State Policy Network
Wisconsin Institute for Law & Liberty surveys parents’ reactions to virtual learning during the pandemic

In Wisconsin, less than 50 percent of K-12 students are proficient in reading and math. Rural schools struggle to keep up with urban schools, and many students don’t have access to the important courses they need. Wisconsin also has the largest racial achievement gap of any state. The abrupt shift to virtual education from the coronavirus has only exacerbated Wisconsin’s education challenges.

For several years, Wisconsin Institute for Law & Liberty (WILL) has developed research and policy ideas to improve educational opportunities for Wisconsin students. WILL has been hard at work promoting policies that ensure all children have access to the quality education they deserve. Through a recent survey of parents in the state, WILL learned these reforms are needed now more than ever.

WILL surveys Wisconsin parents on the shift to remote learning

To learn how parents and students were handling the shift to remote education, WILL conducted a survey of Wisconsin parents with children age five to 17. The survey consisted of 400 parents from Wisconsin’s 422 school districts. It revealed a mix of good and bad news. The good news? Eighty percent of parents indicated some level of satisfaction with the education their children are receiving during the shutdown. The bad news? Sixteen percent said their students are not learning new material, and almost 30 percent didn’t think their child will be prepared for the next grade. This is concerning and important intel for state lawmakers as they consider policies to address the problems brought on by COVID-19.

The survey also revealed parents are taking money out of their own wallets to pay for virtual education materials. As many parents lost their job and are struggling financially as a result of the coronavirus, this is an added burden that weighs on many families. Some families will need financial help to continue educating their children at home. To address this problem, WILL encouraged policymakers to expand 529 savings accounts to permit families to use the accounts for expenses incurred from learning-at-home during the coronavirus shutdown.

Driving legislation to expand course access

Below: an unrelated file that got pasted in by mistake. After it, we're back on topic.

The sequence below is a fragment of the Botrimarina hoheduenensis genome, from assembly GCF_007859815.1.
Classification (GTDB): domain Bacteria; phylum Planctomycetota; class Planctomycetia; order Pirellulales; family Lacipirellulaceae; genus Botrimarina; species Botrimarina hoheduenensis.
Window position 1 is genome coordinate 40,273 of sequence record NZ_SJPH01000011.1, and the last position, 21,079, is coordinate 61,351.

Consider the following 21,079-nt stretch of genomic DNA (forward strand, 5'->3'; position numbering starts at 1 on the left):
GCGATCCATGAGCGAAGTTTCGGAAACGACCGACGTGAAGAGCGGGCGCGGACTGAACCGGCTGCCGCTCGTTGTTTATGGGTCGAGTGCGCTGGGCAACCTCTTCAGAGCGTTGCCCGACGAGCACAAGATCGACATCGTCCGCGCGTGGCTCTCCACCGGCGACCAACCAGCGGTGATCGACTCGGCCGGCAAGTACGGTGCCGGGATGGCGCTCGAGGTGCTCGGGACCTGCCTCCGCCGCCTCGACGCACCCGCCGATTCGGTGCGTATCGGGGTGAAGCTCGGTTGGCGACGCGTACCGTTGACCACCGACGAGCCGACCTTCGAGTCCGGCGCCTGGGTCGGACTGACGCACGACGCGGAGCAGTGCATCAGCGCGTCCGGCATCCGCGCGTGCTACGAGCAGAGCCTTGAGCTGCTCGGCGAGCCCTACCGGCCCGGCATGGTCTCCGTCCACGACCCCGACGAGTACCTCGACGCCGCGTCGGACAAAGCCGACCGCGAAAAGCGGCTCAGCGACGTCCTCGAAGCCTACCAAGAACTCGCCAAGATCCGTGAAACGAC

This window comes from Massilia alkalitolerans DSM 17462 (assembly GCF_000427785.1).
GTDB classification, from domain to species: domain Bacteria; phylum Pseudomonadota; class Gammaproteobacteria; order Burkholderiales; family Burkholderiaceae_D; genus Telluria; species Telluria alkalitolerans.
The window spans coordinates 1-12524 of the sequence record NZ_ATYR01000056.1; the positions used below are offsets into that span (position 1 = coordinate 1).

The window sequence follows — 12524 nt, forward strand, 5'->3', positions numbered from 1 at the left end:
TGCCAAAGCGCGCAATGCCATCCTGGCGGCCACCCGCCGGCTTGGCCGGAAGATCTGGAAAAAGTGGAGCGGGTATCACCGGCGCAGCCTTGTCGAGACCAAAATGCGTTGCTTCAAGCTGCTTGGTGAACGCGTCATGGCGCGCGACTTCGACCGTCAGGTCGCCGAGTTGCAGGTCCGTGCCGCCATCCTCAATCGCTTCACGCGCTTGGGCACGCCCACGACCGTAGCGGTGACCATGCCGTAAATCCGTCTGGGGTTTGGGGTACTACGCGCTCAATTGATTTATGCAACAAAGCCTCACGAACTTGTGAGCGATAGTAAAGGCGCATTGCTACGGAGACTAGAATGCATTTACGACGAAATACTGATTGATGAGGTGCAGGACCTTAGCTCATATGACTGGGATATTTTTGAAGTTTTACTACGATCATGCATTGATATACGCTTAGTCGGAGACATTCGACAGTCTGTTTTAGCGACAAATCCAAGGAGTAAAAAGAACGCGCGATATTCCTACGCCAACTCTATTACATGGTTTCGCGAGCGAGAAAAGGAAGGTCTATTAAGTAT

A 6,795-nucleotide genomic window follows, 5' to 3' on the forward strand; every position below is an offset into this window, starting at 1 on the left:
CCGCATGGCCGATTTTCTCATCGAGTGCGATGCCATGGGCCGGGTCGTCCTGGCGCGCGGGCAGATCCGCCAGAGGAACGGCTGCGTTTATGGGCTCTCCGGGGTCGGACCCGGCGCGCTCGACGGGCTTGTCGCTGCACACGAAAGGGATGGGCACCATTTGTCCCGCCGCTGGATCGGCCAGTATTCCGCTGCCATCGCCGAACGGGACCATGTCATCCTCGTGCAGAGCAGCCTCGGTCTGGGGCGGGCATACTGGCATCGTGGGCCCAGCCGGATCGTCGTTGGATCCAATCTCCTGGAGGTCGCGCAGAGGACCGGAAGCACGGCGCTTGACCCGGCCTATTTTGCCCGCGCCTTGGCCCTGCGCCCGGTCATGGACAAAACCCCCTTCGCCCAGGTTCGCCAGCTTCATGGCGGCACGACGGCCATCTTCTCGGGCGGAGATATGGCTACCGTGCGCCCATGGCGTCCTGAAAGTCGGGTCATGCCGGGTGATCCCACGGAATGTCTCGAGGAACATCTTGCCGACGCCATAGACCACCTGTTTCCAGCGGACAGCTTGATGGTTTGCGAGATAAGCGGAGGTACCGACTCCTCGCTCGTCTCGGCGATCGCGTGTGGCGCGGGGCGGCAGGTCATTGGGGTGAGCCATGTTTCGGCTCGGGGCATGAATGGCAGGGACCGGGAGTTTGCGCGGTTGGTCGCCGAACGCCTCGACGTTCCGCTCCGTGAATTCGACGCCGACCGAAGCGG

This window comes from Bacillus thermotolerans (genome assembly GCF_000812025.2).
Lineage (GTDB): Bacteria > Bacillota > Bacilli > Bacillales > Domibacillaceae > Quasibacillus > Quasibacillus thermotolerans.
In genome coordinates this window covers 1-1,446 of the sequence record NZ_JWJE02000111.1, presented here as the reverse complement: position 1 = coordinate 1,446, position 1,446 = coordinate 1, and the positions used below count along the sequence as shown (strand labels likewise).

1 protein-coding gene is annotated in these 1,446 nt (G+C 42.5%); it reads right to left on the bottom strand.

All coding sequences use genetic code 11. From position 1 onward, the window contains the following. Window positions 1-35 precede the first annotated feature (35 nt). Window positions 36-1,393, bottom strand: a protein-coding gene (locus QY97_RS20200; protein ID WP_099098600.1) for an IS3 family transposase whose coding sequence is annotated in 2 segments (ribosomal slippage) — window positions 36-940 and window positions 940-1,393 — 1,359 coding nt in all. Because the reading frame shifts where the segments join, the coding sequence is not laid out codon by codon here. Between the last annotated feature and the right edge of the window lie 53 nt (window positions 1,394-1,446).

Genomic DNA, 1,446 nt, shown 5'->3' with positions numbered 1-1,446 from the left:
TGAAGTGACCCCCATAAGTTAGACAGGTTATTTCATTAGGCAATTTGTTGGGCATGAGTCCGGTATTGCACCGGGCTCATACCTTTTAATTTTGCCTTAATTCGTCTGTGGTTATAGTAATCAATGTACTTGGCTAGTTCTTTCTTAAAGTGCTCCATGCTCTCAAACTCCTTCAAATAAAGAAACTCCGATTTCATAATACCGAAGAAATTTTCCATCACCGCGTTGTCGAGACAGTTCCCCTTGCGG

WILL’s survey found 29 percent of parents are interested in accessing online courses offered at other schools. This finding amplified the importance of WILL’s efforts to expand course access for students. WILL advanced legislation, currently in the Wisconsin Senate, that would allow any elementary, middle, or high school student to take up to two courses at any other school, including public, charter, and private. Students can do so without dis-enrolling from their school, and they can take the courses “in-person” or remotely. Even before the pandemic, many students didn’t have access to certain courses because their school didn’t offer those classes. In Northeastern Wisconsin, for example, none of the high schools offer Spanish or economics, and 78 percent do not offer government or computer science. This bill gives students access to those important classes. Since the courses can be taken remotely, it also helps schools and students overcome some of the problems related to the coronavirus.

Fighting for spending transparency

According to the survey, there are quite a few parents with children who are not learning new material during the coronavirus shutdown. Respondents to this question had children who attended large districts including Milwaukee Public Schools, Racine Unified, Kenosha Unified, and Madison Metropolitan School District. Spending transparency will empower parents to understand how education resources are being spent and help keep school districts accountable.

WILL helped introduce a bill in the Wisconsin Legislature that would improve the Wisconsin Department of Public Instruction’s accounting system and how they report funding received by public schools. “Bringing more transparency will allow for a bigger conversation in our state about the complex state funding formulas and why we need to go to student-based learning,” said Libby Sobic, director and legal counsel of education policy at WILL.

To learn more about WILL’s education initiatives and how they are helping Wisconsin families, visit will-law.org.

Related Resources

Wisconsin Parent Survey Briefing on Education and COVID-19
Zoom presentation on results of a Wisconsin parent survey on COVID-19 and education

Poll: Education During Coronavirus
Polling memo

WILL Surveys Wisconsin ParWIWents on Education and COVID-19
Press release